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Combinatorics: Unique Groupings

Date: 5/30/96 at 3:5:33
From: Anonymous
Subject: Unique groupings

Twenty-four friends want to play as many rounds of golf as they can. 
The conditions are (1) that they play each round in groups of four 
members, i.e. six groups; (2) that no member can play with any other 
member twice; and (3) that each member get to play with all the other 
members once. How many unique rounds of golf can they play?

I don't know where to start. What kind of maths is involved?

Thanks for your help,

Douglas Corin

Date: 5/31/96 at 15:14:33
From: Doctor Ceeks
Subject: Re: Unique groupings

Hi Douglas,

Your answer involves a branch of mathematics known as combinatorics.
In particular, your question asks for a special kind of 'block 
design'. You can read more about these in M. Hall's "Combinatorial 
Theory", although that book is over 25 years old.

The short answer to your question is that it is impossible to have
24 people play golf according to your constraints.

To see why, note that each person plays a round with three other 
people. Your conditions 2 and 3 mean that each person plays each round 
with three different people each time, yet manages to play exactly one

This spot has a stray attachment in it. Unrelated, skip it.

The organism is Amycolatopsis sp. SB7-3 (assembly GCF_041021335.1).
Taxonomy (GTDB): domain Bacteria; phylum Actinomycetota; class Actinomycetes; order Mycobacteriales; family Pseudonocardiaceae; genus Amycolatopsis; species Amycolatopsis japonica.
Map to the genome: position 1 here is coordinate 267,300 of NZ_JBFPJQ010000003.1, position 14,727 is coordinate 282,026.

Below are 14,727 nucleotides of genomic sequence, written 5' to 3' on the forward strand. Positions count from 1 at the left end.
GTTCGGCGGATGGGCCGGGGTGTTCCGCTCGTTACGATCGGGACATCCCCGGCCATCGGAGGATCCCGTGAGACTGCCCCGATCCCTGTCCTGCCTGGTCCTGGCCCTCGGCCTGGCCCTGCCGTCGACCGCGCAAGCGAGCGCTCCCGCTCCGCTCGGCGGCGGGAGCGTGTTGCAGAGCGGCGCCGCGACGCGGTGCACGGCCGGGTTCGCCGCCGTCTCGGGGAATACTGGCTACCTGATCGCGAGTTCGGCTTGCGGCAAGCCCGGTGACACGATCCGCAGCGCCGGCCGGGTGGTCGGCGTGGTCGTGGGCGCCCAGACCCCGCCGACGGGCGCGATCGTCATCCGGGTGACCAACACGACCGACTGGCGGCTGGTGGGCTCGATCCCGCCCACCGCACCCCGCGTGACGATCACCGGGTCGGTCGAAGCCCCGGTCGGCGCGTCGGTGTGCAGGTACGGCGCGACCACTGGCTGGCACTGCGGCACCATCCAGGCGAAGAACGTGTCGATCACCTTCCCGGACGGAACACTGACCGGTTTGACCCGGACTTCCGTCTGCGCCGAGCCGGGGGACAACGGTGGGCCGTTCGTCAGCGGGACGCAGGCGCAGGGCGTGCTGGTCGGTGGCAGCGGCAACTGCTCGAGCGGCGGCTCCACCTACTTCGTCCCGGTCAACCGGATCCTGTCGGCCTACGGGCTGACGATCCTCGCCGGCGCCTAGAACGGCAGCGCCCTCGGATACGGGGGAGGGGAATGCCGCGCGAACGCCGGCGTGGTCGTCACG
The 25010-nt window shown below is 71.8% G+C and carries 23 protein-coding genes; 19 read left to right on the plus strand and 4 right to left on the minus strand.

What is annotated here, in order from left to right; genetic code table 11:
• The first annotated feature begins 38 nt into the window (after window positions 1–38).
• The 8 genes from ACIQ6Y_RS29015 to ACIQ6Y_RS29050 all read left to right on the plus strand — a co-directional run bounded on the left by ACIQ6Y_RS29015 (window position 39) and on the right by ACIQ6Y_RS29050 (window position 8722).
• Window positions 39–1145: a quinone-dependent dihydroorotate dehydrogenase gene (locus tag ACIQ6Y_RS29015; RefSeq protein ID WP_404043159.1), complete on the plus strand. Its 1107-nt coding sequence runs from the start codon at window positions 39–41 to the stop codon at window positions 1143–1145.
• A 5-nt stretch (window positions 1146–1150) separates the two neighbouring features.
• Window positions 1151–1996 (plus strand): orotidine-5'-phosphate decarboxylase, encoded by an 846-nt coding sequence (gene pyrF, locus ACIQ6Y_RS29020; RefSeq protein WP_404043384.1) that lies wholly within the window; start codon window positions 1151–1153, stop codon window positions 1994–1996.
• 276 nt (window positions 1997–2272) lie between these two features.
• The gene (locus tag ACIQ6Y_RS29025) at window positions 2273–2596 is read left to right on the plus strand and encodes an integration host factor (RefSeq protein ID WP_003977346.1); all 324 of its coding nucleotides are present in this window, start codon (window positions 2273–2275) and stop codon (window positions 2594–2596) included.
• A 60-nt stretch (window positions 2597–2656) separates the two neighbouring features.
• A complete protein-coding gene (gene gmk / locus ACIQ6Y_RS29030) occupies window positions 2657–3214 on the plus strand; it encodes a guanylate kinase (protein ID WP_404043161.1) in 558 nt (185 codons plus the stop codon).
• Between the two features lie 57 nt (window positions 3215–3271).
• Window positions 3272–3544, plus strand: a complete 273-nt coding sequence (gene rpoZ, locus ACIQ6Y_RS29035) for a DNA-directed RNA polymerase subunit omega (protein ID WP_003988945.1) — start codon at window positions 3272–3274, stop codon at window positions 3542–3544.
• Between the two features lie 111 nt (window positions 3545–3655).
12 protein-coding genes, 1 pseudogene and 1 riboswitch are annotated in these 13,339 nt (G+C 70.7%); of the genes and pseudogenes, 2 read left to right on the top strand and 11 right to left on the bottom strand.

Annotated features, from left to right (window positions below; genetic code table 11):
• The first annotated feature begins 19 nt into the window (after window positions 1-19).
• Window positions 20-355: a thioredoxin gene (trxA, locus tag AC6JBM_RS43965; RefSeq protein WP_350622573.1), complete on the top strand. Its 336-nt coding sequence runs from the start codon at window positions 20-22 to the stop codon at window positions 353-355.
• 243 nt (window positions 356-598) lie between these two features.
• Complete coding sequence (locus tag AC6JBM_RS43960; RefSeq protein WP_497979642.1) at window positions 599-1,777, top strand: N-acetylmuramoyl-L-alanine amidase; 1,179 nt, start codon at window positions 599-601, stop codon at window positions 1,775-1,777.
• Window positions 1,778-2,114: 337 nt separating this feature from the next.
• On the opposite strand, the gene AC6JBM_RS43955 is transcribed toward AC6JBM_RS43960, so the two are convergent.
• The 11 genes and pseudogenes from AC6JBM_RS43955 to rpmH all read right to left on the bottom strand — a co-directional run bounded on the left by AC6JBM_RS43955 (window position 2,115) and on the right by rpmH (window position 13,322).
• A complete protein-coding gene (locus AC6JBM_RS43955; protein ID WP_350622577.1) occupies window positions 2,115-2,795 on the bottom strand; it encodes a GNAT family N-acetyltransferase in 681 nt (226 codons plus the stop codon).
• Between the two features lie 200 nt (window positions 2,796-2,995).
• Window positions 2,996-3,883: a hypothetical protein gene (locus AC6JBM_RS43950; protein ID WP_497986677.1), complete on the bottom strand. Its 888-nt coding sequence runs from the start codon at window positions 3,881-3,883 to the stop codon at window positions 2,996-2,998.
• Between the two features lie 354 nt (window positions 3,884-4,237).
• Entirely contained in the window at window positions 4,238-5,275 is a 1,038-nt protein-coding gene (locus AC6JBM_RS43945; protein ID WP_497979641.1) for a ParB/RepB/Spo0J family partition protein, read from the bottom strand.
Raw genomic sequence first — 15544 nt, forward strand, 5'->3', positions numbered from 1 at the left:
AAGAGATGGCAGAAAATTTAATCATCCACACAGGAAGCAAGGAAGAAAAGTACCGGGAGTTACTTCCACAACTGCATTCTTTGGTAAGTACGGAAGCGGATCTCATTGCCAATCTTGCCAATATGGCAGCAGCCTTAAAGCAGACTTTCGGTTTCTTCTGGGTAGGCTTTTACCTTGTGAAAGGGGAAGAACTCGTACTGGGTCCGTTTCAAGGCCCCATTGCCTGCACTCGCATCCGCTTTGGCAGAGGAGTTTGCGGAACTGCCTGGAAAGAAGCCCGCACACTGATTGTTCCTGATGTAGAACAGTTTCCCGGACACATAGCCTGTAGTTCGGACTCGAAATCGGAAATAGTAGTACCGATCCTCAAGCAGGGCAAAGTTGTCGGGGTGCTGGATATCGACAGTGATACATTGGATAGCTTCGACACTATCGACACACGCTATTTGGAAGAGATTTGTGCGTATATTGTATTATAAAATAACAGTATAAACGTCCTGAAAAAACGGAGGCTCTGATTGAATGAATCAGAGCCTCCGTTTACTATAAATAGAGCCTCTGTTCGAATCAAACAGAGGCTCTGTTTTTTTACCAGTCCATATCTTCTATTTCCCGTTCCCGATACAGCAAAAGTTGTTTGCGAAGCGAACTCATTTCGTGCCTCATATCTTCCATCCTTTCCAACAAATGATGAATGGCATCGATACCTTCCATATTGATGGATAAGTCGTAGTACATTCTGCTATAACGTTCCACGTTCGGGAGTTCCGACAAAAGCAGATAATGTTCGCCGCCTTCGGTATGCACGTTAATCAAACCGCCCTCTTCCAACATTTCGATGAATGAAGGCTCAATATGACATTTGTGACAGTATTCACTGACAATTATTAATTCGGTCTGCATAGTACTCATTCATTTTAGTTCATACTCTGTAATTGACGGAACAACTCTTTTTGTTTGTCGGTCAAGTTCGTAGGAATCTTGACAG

round with each of the 23 other people.  Because 3 does not divide 23, 
this situation is impossible.

However, your question is a special instance of a more general 
question, which is this:  N friends play golf in several rounds.  In 
each round, they play in groups of size G.  Each friend is to play a 
round with another friend exactly once.  How many ways is this 

To begin, N must be divisible by G.  The generalization of the 
analysis for your specific case (N=24, G=4) shows that in addition,
N-1 must be divisible by G-1.

So for a solution, it is necessary that G|N and (G-1)|(N-1), where
A|B means that A divides B.

However, these conditions are not sufficient for a solution.  For 
instance, if N=36 and G=6, I don't think there is a solution.

There is a nice application of the theory of 'finite fields' to this
problem which gives an immediate solution to the case where, for 
instance, N=p^2 and G=p, where p is a prime.  To explain this would 
require quite a bit more writing, however.  If you're interested, you 
could read about these in Emil Artin's "Geometric Algebra".  (This 
book is written roughly at an advanced college level.)

-Doctor Ceeks,  The Math Forum
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Associated Topics:
High School Permutations and Combinations

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